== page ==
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I used to work at a design firm/service bureau where the radio provided background noise all day. After a while the radio soundtrack doesn't just become he day's soundtrack, it begins to infiltrate your consciousness. As people would walk through the central work area they might start humming whatever tune was currently playing. They couldn't help it.
Soon different factions formed, one that wanted pop hits, one rock, one hip hop, and of course, the fabulous hits of yesteryear. I soon became known as "the person most likely to turn off the oldies station." In fact I actually won a little "statuette" at a company party to commemorate the fact. Yet here I am, in the car, listening to The Four Seasons.Vintage Advertisement 1940s Car Stereo, from Christian Montone, Flickr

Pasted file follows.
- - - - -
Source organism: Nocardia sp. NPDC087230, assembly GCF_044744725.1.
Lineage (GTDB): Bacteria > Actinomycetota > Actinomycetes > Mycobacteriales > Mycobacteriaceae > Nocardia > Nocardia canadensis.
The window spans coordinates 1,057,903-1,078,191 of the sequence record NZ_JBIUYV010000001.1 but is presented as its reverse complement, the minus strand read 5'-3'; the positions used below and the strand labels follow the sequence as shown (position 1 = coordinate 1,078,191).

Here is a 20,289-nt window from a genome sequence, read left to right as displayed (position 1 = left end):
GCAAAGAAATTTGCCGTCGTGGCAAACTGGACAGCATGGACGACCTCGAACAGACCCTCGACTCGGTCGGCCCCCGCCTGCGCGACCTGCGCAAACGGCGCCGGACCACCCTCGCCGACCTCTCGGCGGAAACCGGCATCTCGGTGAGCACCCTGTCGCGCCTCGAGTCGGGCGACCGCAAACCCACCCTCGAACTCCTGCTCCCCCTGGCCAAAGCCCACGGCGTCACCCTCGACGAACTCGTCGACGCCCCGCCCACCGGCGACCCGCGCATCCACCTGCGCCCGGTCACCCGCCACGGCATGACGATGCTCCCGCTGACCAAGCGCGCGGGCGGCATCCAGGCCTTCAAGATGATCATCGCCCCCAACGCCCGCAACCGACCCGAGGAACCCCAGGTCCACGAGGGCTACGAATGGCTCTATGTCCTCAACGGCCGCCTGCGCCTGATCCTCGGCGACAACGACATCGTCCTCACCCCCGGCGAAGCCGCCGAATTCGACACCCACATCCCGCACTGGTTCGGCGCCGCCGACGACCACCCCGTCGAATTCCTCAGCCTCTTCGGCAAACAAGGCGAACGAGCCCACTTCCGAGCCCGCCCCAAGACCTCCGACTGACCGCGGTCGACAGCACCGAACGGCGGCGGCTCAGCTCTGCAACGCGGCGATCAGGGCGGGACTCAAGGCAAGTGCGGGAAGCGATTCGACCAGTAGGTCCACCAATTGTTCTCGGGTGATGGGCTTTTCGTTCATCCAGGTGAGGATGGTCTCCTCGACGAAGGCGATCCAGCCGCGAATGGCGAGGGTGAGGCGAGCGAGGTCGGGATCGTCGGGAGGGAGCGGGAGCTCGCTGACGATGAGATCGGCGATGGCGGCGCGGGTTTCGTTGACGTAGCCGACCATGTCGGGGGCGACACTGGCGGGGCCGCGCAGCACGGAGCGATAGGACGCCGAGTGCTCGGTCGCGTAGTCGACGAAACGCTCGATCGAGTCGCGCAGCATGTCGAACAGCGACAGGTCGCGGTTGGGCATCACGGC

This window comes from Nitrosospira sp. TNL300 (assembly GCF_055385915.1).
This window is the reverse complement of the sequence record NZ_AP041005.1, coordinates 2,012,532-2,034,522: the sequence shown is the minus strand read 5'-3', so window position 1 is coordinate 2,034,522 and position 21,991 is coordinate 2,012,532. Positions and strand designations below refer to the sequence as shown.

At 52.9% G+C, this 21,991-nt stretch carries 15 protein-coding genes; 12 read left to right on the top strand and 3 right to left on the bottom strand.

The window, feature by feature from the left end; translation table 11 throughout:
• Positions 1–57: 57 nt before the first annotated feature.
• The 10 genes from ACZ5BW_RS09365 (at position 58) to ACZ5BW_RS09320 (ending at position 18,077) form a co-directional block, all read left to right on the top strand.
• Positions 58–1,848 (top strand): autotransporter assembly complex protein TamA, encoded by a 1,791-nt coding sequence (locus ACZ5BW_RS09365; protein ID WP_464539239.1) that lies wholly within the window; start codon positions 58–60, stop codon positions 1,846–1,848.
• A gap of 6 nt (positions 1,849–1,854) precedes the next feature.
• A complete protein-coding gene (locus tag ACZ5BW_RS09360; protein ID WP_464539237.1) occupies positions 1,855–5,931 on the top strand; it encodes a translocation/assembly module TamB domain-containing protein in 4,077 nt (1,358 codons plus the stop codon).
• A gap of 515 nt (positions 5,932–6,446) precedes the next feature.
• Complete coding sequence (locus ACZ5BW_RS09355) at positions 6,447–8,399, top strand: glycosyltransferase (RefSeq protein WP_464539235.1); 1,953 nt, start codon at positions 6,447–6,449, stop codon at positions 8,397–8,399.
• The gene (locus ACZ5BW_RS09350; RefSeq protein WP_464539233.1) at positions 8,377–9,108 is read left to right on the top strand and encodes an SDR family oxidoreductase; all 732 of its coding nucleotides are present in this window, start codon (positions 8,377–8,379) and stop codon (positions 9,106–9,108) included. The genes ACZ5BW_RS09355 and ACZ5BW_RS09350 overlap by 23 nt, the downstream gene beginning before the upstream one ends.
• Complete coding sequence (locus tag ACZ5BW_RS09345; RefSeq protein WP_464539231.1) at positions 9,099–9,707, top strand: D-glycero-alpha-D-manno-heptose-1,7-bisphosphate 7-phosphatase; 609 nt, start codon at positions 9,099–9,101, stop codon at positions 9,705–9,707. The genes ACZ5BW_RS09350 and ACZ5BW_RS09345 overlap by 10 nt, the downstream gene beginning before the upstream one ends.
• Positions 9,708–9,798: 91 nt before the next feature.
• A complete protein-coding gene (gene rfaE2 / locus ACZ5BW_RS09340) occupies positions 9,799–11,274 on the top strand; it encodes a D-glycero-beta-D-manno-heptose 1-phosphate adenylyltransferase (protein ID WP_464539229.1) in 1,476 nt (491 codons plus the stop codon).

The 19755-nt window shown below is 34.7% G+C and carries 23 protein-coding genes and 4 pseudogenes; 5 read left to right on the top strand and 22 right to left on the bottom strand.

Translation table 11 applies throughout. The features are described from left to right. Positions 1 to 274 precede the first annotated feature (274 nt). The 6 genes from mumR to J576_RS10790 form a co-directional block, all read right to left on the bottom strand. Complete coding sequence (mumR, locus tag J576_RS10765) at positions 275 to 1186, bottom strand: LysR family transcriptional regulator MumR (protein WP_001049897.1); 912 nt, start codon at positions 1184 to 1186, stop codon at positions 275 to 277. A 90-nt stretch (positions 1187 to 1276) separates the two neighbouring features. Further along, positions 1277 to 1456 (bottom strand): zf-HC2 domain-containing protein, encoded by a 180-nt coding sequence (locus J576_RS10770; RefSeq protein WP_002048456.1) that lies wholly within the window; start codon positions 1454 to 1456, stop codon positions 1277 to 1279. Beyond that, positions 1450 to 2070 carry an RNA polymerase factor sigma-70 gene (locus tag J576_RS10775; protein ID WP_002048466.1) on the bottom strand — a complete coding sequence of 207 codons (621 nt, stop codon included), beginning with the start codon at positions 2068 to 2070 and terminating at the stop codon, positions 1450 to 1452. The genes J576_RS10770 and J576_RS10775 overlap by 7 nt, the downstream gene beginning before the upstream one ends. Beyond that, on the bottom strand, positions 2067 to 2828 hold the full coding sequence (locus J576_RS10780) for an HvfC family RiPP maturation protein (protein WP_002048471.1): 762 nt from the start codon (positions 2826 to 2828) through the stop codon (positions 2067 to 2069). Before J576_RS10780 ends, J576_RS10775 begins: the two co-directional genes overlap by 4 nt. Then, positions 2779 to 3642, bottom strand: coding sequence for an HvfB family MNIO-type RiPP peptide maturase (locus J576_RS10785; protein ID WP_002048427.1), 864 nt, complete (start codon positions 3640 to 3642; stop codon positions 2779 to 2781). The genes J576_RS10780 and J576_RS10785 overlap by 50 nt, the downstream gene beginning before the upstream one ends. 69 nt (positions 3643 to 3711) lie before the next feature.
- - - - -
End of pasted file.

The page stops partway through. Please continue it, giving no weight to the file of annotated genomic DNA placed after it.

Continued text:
Living in southern Florida, there are a ton of radio stations that play some mix of older tunes, as there are a lot of older folks who want to hear the music of their youth. There's the real oldies — '50s and '60s hits, stations that feature a "mix of yesterday and today," and even one that plays tunes from my misspent youth every weekend — "totally '80s."
I find myself flipping back and forth between contemporary and the mix of '70s, '80s, and '90s music most of the time. I still tend to avoid any station that would play "Leader of the Pack" and its ilk. But it is nice to hear my mom, who has dementia, humming along to something, recognizing some of her old favorites, like the Bee Gees, the Eagles, and the Steve Miller Band. It's also funny to hear my daughter singing along to Pat Benatar and Journey as well as Ceel Lo from the back seat. She may be the only 8 year-old around who loves Justin Bieber and K. C. And the Sunshine Band. Music helps time become more fluid.
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